Sacred groves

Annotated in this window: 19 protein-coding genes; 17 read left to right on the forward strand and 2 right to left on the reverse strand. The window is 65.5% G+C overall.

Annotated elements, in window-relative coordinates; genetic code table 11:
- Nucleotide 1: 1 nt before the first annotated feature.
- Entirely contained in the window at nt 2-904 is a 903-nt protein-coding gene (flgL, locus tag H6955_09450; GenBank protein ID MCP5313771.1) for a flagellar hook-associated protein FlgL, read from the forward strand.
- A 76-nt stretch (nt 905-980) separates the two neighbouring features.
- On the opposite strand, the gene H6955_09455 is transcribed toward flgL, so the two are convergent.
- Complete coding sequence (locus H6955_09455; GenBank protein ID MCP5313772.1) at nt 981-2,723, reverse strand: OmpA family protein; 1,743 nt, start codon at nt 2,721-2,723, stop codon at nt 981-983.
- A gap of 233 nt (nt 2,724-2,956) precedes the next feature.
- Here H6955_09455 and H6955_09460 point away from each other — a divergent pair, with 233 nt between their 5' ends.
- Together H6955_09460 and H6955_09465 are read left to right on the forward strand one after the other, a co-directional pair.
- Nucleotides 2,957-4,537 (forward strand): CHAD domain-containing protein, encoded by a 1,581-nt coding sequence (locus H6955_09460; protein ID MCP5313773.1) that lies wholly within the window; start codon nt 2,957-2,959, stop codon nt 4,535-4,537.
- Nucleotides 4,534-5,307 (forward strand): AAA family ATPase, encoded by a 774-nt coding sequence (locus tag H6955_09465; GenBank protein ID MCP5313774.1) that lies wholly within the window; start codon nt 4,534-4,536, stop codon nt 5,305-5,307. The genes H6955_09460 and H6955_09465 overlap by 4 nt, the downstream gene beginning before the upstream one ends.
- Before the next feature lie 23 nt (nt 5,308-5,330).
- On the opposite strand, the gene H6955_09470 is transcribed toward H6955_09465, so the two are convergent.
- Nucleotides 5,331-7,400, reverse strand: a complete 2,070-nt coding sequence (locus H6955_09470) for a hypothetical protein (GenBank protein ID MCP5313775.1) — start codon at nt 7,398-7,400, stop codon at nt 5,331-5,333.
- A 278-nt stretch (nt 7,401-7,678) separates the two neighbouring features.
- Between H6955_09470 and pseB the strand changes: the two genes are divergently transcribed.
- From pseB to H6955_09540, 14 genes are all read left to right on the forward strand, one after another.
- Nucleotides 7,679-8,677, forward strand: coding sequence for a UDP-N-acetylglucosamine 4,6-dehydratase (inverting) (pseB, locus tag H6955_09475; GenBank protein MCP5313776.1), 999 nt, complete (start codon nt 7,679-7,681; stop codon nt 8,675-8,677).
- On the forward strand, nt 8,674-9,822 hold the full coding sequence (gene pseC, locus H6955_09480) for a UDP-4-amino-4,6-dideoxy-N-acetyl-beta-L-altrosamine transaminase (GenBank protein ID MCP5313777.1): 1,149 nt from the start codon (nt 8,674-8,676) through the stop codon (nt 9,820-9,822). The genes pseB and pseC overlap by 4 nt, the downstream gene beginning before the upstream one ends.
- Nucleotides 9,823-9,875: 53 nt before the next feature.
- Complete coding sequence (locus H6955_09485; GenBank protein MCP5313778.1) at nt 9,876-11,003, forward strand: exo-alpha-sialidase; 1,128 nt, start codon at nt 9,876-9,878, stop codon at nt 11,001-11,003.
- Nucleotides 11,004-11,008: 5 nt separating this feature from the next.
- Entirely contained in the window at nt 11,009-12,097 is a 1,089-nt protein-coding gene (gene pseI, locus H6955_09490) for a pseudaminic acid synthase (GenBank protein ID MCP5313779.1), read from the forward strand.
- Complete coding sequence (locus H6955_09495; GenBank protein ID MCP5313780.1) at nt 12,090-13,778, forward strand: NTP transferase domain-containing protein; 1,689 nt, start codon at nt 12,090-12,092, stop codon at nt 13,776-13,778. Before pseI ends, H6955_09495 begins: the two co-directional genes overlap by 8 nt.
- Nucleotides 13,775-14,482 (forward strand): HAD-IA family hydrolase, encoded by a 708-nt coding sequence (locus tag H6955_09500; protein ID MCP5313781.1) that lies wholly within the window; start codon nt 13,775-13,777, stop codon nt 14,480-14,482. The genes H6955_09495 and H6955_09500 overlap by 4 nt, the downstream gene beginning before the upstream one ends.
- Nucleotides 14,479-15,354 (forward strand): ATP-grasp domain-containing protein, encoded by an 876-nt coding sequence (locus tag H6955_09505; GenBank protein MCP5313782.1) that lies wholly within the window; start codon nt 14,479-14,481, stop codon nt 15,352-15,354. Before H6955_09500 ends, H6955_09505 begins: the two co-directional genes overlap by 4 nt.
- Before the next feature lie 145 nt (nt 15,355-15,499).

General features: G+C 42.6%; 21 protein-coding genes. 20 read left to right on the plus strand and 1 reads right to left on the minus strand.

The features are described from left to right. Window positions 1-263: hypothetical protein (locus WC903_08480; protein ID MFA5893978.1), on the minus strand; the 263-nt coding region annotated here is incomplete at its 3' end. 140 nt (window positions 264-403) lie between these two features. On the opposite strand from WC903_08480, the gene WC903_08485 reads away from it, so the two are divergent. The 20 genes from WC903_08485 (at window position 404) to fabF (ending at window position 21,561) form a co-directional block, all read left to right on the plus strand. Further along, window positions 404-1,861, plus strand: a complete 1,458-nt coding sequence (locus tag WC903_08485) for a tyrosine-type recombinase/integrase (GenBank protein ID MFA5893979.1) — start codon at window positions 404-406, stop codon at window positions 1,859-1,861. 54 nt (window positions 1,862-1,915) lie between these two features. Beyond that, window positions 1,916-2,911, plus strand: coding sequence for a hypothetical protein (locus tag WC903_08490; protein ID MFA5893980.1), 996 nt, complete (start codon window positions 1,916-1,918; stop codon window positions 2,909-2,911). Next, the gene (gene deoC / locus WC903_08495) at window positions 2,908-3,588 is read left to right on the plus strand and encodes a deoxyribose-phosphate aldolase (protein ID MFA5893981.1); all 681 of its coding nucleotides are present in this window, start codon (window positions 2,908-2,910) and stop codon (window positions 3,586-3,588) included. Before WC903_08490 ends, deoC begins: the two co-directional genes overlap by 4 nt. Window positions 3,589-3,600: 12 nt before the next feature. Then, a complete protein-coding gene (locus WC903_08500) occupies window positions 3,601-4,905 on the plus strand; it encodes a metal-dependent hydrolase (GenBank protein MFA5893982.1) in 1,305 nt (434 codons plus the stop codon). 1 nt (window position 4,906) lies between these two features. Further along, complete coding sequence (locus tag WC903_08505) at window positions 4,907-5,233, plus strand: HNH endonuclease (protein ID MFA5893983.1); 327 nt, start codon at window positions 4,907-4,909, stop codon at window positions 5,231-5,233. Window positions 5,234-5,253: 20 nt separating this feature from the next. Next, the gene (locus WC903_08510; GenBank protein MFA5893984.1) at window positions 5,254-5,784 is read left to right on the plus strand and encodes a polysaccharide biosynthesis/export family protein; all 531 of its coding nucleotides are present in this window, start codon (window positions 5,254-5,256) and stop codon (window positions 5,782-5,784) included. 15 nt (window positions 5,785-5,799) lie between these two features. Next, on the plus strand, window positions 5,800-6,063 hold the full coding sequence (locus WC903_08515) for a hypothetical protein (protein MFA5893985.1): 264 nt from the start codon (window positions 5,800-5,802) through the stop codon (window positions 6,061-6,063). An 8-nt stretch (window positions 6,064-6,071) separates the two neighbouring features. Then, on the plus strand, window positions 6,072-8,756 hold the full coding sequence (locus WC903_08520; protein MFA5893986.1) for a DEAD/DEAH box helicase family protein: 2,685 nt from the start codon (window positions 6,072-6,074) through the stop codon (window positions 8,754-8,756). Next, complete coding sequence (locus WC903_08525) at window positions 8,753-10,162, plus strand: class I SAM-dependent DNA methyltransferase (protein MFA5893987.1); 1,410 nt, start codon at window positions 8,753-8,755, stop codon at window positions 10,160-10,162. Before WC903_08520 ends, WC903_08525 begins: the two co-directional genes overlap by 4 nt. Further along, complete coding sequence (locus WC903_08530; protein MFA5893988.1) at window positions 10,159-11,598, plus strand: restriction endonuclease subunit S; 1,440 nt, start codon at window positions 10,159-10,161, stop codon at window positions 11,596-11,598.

Many of the world's ancient belief systems also include the belief of sacred groves, where trees are revered and respected and there are priests and priestesses attending to them who also serve as guardians, preventing those who wish to tear down the trees by means of ancient magic and elaborate protection rituals. From ancient Norse and Celtic mythologies, to the Nigerian and Indian cosmological thoughts, extending far east in the ancient Shinto faith of Japan and the peculiar habits of the 19 tribes of the forest peoples of Malaysia, sacred groves provide relief and shelter from the mundane aspects of life and are considered living temples, albeit absent of stone walls or ornate stone monuments. A place of meeting where ancient rituals are performed, it is also a place of refuge for many in times of danger. For those who were fated to not find peace in this life, it is considered as the final resting place where the soul finds eternal peace as it reunites with the creator. A sacred grove or sacred woods are any grove of trees of special religious importance to a particular culture. Sacred groves were most prominent in the Ancient Near East and prehistoric Europe,[citation needed] but feature in various cultures throughout the world. They were important features of the mythological landscape and cult practice of Celtic, Baltic, Germanic, ancient Greek, Near Eastern, Roman, and Slavic polytheism, and were also used in India, Japan, and West Africa. Examples of sacred groves include the Greco-Roman temenos, the Norse horgr, and the Celtic nemeton, which was largely but not exclusively associated with Druidic practice. During the Northern Crusades, there was a common practice of building churches on the sites of sacred groves. Ancient holy trees still exist in the English countryside and are mentioned often in folklore and fairytales. Norse mythology or Scandinavian mythology is the body of mythology of the North Germanic peoples stemming from Norse paganism and continuing after the Christianization of Scandinavia and into the Scandinavian folklore of the modern period. The northernmost extension of Germanic mythology, Norse mythology consists of tales of various deities, beings, and heroes derived from numerous sources from both before and after the pagan period, including medieval manuscripts, archaeological representations, and folk tradition. Numerous gods are mentioned in the source texts, such as the hamm r-wielding, mankind-protecting god Thor, who unrelentingly pursues his foes; the one-eyed, raven-flanked god Odin, who craftily pursues knowledge throughout the worlds and bestowed among mankind the runic alphabet; the beautiful, sei?r-working, feathered cloak-clad goddess Freyja who rides to battle to choose among the slain; the vengeful, skiing goddess Ska?i, who prefers the wolf howls of the winter mountains to the seashore; the powerful god Njor?r, who may calm both sea and fire and grant wealth and land; the god Freyr, whose weather and farming associations bring peace and pleasure to mankind; the goddess I?unn, who keeps apples that grant eternal youthfulness; the mysterious god Heimdallr, who is born of nine mothers, can hear grass grow, has gold teeth, and possesses a resounding horn; the half-god Loki, who brings tragedy to the gods by engineering the death of the goddess Frigg's beautiful son Baldr; and numerous other deities. Most of the surviving mythology centers on the plights of the gods and their interaction with various other beings, such as mankind and the jotnar, beings who may be friends, lovers, foes and/or family members of the gods. The cosmos in Norse mythology consist of Nine Worlds flanked a central cosmological tree; Yggdrasil. Units of time and elements of the cosmology are personified as deities or beings. Various forms of a creation myth are recounted, where the world is created from the flesh of the primordial being Ymir, and the first two humans are Ask and Embla. These worlds are foretold to be reborn after the events of Ragnarok, where an immense battle occurs between the Gods and their enemies, and the world is enveloped in flames, only to be reborn anew. There the surviving gods will meet and the land will be fertile and green, and two humans will repopulate the world. Norse mythology has been a discussion of scholarly interpretation and debate since the 17th century, when key texts were brought to the attention to the intellectual circles of Europe. By way of comparative mythology and historical linguistics, scholars have identified elements of Germanic mythology from Proto-Indo-European mythology. In the modern period, the Romanticist Viking revival re-awoke an interest in the subject matter, and references to Norse mythology may now be found throughout modern popular culture. The myths have further been revived in a religious context among adherents of Germanic Neopaganism.